Ending relationships ethically
A version of this article was first published: The Sunday Age - February 2008
With St Valentine’s Day just around the corner, there is a fair chance that by this time next week a host of nervous romantics will have declared their intentions. Some will have done so in vain. However, in at least a few cases, Cupid’s arrow will have scored a hit and a new relationship will have begun to bloom.
Unfortunately, it’s a reasonable bet that within the same period a number of relationships will wilt, giving rise to a fair amount of heartache. So what are the ethical considerations that should be borne in mind when ending a relationship – or, as my editor put it, how do you ‘dump’ someone ethically?
I am not writing here about the ending of long-standing relationships based on abiding commitments. At some point in the evolution of a relationship, dating may turn into ‘going out with’ and later on this may evolve into a deep, lifelong commitment (often recognised in marriage). In this article I am only looking at the earlier ‘pre-commitment’ phases in a relationship between ‘singles’. To indicate this, I will use the language of ‘dating and dumping’.
One other qualification … I am no expert on dating or dumping. Indeed my own past is one of serial incompetence – capped off by one amazing success. However, the opportunity to reflect on my own embarrassing past has led me to realise that there may be a few key points worth exploring.
Indeed, I think that an ethical approach to dating and dumping requires four elements to be present in equal measure: respect, honesty, compassion and courage.
Respect is the foundation; an acknowledgement of the fundamental dignity of the other person – even if they do things that upset and annoy. Respect for the other requires us to think not only of what we might do in a relationship (whether at its beginning, middle or end) but also how we do it.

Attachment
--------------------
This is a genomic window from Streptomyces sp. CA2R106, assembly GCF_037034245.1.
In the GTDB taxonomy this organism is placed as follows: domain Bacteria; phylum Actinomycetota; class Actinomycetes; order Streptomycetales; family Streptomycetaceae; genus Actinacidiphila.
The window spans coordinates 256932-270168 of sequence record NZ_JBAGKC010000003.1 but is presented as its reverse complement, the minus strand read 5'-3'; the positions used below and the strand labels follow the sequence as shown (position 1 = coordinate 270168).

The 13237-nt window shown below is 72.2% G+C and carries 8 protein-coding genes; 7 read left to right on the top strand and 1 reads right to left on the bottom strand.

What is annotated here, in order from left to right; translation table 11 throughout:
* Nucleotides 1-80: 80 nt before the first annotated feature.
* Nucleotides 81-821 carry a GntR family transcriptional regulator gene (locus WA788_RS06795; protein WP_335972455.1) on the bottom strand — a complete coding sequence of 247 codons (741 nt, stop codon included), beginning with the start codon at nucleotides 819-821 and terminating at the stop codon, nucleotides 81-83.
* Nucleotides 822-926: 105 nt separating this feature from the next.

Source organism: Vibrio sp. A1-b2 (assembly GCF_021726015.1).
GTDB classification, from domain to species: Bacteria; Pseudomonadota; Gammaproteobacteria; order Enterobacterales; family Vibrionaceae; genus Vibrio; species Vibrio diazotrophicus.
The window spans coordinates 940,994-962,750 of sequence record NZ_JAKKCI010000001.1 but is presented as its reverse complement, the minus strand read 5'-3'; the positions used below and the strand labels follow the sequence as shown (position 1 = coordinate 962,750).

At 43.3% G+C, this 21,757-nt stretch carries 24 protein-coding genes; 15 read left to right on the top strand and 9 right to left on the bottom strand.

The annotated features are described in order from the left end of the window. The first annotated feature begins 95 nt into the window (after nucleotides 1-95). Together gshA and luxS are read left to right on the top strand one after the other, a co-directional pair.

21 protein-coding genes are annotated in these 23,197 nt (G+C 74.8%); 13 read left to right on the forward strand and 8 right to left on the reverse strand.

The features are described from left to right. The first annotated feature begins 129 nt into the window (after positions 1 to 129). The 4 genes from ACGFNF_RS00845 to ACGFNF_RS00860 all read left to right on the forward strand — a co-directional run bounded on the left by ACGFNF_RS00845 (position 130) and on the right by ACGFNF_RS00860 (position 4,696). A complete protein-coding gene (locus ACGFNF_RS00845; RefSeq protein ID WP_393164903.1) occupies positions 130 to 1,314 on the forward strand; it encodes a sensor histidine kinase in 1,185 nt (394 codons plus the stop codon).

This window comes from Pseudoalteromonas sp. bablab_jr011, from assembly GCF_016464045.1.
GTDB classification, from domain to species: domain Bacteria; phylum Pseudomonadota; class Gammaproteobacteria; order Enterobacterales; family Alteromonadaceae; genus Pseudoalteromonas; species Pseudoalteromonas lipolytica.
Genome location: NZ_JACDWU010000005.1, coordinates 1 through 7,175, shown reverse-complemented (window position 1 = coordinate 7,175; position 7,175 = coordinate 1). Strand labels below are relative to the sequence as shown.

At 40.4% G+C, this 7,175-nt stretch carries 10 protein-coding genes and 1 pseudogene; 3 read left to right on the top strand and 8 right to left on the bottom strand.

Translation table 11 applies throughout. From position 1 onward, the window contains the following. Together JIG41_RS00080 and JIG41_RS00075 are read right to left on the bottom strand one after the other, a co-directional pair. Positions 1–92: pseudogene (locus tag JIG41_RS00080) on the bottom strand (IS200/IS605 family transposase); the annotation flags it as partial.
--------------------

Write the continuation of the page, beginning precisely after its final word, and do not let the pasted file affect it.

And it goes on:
The first demand of honesty may be to say ‘no’ to a relationship before it even starts. Having experienced, on one or two occasions, the disappointment of ‘false hope’, there is a certain kindness to be found in an unequivocal rejection. That said, I doubt that very many people start dating with an expectation of breaking up. The whole idea is to take the risk that some lasting good will emerge from the experiment. Yet, the reality is that while some people are lucky enough to find their ‘soul mate’ at first blush, the rest of us proceed by trial and (mostly) error. It is for this reason that the ‘dumping’ end of the spectrum is of such importance.
So, let’s suppose that a couple has been going out for a while and one or the other decides that the relationship has no future. Let’s also assume that both people have acted in good faith – no cheating, etc. So, how might things go from there?
Honesty demands that the underlying reality be named. Compassion requires that this be done in as least hurtful a way as is possible. And courage is required because causing pain and disappointment in others is incredibly hard to do – even when not complicated by issues of self-doubt, guilt and uncertainty.
An absence of respect, honesty, compassion and courage probably helps to explain the results of a British study published in 2006. Of the 1,000 men and women surveyed, 22% gave their partner the ‘silent treatment’ – death by omission. One man simply failed to turn up to his girlfriend’s birthday dinner, never contacting her again. And then there were the 15% of people who ended their relationship by email and the 14% who dumped their partner by SMS text message!
Whether it’s the ‘silent treatment’ or dismissal by text, there is something unusually cold about such an impersonal conclusion to a romance – every past intimacy is violated. Respect, honesty, compassion and courage require something more.